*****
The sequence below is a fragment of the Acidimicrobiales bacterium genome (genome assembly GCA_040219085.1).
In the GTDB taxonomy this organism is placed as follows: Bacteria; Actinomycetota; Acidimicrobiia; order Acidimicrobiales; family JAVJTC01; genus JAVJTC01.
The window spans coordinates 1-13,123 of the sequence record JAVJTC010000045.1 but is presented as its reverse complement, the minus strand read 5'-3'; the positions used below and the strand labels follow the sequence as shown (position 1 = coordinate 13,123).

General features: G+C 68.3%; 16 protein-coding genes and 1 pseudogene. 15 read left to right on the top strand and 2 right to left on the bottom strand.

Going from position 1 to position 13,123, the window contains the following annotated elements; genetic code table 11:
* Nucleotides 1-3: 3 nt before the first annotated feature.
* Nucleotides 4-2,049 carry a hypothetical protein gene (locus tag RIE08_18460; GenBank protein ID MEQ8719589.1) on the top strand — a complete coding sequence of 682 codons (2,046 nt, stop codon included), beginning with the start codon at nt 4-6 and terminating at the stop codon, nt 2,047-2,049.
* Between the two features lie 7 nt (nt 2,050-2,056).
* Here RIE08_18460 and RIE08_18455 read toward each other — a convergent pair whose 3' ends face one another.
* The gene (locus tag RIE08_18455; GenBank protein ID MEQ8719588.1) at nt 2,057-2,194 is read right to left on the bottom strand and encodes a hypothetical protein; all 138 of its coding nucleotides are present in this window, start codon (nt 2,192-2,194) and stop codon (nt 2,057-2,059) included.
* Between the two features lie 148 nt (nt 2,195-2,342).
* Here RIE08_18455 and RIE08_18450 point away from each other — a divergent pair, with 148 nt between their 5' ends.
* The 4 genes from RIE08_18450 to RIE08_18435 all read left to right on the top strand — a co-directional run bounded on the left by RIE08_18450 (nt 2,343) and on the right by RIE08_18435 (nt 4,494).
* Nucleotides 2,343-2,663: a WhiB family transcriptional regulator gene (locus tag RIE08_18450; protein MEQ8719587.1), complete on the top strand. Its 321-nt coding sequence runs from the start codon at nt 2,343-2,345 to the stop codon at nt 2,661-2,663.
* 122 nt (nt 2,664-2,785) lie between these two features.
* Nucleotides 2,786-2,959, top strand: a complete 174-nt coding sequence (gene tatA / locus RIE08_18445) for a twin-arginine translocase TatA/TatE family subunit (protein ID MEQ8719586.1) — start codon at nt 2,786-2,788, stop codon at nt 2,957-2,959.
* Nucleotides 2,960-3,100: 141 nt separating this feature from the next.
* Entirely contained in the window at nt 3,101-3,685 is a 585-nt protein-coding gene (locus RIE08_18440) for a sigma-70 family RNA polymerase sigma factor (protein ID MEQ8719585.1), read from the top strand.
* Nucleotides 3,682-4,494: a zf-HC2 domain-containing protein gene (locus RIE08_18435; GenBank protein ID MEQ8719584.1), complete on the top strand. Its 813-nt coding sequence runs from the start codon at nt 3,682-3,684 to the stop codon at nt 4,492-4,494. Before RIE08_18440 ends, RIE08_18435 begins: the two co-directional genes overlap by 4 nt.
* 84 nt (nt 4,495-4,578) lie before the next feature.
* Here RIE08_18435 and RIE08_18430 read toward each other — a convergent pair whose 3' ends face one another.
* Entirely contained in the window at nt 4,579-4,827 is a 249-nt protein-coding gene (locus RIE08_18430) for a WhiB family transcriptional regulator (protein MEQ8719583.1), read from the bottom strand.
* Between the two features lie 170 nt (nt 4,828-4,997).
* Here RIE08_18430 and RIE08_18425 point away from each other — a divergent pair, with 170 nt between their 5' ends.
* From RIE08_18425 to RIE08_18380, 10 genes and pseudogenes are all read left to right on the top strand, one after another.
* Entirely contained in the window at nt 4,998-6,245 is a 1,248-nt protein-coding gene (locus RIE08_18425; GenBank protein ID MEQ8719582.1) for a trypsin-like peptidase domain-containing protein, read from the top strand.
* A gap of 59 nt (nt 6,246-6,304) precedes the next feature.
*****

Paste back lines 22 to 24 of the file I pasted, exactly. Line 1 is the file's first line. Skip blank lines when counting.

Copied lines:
* Entirely contained in the window at nt 4,579-4,827 is a 249-nt protein-coding gene (locus RIE08_18430) for a WhiB family transcriptional regulator (protein MEQ8719583.1), read from the bottom strand.
* Between the two features lie 170 nt (nt 4,828-4,997).
* Here RIE08_18430 and RIE08_18425 point away from each other — a divergent pair, with 170 nt between their 5' ends.